First, you need to make sure your refugium or macroalgae scrubber is a more ideal environment for algae than your display aquarium. You can do this by providing strong lighting and running the lights longer than your aquarium lights. If the macroalgae is receiving less ideal conditions than the microalgae in the display, it only makes sense that the microalgae would out compete the macroalgae.

Another thing that you need to do is physically remove the algae from the main display. You can do this using a brush and glass scrapper. Also, add algae eating animals such as snails, hermit crabs, and tangs. The snails will eat the algae and then produce waste. This may seem counterproductive, but the nutrients from the waste can be consumed by the macroalgae. If you let the microalgae run wild in your tank, it will out compete the macroalgae. However, if you physically remove the microalgae from the tank, the macroalgae will have the upper hand.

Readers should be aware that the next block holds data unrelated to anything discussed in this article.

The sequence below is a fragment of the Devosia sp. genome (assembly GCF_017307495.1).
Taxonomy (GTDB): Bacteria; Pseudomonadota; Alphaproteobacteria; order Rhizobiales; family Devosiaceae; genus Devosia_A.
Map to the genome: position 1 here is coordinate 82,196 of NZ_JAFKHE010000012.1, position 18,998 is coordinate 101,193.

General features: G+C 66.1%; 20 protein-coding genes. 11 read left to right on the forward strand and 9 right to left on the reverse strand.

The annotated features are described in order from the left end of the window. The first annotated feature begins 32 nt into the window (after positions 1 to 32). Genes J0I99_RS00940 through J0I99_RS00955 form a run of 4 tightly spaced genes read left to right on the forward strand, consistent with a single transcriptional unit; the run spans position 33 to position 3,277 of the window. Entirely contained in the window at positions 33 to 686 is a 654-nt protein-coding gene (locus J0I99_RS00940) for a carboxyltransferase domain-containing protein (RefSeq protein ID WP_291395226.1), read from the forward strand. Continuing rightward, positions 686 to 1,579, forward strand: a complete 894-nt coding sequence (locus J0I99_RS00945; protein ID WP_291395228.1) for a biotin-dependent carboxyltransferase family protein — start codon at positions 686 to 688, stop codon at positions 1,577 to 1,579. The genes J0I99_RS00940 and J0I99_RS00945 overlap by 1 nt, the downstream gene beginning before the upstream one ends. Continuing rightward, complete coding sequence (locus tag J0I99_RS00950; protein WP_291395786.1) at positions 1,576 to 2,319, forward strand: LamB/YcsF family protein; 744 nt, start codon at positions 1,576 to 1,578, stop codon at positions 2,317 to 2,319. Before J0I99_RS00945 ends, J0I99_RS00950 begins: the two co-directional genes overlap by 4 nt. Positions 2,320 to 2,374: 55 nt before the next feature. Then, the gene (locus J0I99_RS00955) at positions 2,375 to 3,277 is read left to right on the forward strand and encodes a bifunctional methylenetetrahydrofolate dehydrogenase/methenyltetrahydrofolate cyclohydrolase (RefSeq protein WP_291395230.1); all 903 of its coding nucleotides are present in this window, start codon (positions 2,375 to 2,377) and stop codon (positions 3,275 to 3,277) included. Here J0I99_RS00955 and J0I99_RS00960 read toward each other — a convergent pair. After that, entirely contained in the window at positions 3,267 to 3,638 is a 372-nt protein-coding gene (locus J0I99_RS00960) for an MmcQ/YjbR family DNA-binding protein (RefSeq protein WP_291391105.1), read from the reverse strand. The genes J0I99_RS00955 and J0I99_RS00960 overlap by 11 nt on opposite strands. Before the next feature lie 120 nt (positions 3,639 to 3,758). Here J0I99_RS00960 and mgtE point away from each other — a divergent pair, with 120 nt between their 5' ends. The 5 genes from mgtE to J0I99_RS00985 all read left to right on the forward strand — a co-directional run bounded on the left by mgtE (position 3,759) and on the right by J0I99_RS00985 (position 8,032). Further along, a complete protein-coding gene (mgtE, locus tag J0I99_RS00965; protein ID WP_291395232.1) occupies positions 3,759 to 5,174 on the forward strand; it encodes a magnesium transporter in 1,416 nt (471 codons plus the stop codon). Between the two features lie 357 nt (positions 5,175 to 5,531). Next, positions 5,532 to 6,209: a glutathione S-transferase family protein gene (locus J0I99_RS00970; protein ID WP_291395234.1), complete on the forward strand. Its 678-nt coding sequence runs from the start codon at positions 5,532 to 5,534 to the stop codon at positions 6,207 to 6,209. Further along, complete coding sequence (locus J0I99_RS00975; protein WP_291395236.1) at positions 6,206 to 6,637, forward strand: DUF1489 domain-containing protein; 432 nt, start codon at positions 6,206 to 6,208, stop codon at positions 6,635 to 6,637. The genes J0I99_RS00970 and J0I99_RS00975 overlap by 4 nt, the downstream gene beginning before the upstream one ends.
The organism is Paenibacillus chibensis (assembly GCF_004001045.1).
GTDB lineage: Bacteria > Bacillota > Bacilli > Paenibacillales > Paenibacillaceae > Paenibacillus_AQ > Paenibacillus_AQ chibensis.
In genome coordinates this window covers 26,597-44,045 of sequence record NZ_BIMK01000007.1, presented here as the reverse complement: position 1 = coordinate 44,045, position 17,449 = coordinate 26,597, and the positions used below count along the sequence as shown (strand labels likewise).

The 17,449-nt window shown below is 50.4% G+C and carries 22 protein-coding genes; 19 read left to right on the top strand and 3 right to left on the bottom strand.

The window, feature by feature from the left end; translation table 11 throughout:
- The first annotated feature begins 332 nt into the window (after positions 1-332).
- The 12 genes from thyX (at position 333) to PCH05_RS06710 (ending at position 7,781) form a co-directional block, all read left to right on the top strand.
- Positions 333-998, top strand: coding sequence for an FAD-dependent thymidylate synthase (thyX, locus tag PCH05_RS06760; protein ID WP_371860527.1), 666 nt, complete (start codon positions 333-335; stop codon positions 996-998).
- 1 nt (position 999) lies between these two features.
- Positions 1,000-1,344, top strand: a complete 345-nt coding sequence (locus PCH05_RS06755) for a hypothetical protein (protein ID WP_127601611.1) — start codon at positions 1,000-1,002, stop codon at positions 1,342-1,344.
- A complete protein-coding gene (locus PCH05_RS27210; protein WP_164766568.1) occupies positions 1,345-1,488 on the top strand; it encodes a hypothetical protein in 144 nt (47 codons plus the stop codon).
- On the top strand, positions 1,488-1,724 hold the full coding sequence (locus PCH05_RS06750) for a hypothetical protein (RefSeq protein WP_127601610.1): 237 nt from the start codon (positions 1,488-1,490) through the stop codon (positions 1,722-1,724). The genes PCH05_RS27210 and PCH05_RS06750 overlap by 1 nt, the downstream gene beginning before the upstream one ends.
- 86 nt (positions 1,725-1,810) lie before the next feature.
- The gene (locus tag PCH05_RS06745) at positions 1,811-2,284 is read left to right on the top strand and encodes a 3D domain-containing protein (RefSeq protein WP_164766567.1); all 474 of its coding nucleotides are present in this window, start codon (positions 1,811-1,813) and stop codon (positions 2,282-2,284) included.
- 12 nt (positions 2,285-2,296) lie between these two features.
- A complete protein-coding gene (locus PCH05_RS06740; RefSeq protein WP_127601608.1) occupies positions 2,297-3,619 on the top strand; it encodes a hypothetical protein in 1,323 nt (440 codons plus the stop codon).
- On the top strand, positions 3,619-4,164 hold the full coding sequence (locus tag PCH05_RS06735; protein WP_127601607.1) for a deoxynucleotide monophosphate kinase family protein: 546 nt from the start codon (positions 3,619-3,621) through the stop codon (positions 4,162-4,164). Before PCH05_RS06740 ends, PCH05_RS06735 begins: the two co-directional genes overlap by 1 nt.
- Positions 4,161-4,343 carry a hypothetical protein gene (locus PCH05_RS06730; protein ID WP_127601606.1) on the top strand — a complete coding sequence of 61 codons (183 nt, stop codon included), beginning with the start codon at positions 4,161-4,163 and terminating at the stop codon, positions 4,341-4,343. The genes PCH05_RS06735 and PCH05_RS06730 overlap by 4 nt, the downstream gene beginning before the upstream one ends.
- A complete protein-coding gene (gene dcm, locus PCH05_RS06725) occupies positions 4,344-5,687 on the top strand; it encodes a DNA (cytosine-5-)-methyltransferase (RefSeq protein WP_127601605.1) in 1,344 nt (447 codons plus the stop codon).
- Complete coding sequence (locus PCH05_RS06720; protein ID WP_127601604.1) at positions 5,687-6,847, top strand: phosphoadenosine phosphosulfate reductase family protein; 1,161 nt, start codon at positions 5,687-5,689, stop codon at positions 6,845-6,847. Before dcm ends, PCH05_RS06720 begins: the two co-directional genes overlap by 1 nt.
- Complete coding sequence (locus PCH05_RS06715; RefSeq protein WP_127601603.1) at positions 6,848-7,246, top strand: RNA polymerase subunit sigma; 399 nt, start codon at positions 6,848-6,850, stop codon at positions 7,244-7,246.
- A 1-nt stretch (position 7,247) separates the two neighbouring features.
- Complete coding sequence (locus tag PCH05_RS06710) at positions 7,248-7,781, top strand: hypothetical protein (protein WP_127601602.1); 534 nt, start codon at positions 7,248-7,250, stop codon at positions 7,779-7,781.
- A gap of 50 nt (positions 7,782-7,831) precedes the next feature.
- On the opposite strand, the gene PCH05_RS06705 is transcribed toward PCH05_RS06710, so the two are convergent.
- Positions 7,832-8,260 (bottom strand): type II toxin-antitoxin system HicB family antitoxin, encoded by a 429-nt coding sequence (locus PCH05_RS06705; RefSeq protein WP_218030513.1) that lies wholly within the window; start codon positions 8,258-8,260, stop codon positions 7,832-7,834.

Again, macroalgae works best if it is implemented before microalgae takes hold of your display.
 
 

Sourcing quality macroalgae

If you have even a small group of reefing friends, chances are that one of them has some macroalgae. They may even offer you some. It is great that hobbyists help each other out, but you should try to get the cleanest macroalgae you can get. This will prevent other alga from entering your tank. It will also ensure that your macroalgae will not be covered with algae that causes the macroalgae to grow slow or not at all.

Another reason it is important to get clean macroalgae is pests. There are a lot of pests that can make their way into your aquarium via your friend's macroalgae.
 
A great place to get quality macroalgae is the AlgaeBarn itself. AlgaeBarn sells a wide array of different macroalgae in different sizes. You can even find ornamental species of macroalgae such as Dragon's Tongue and Blue Hypnea. Macroalgae from AlgaeBarn is kept in closed systems. They are cleaned, treated, quarantined, and inspected before being shipped out. This level of cleanliness ensures that your macroalgae will have the best chance at growing successfully in your aquarium.
 
 
Now you know why your macroalgae may not be growing, and now you know how to solve that issue. Macroalgae is a great tool and can even be used aesthetically, so it is understandable why hobbyists want it to grow the best it can. With some patience and your new (or previously established) knowledge, you'll be able to get your macroalgae doubling in size in no time!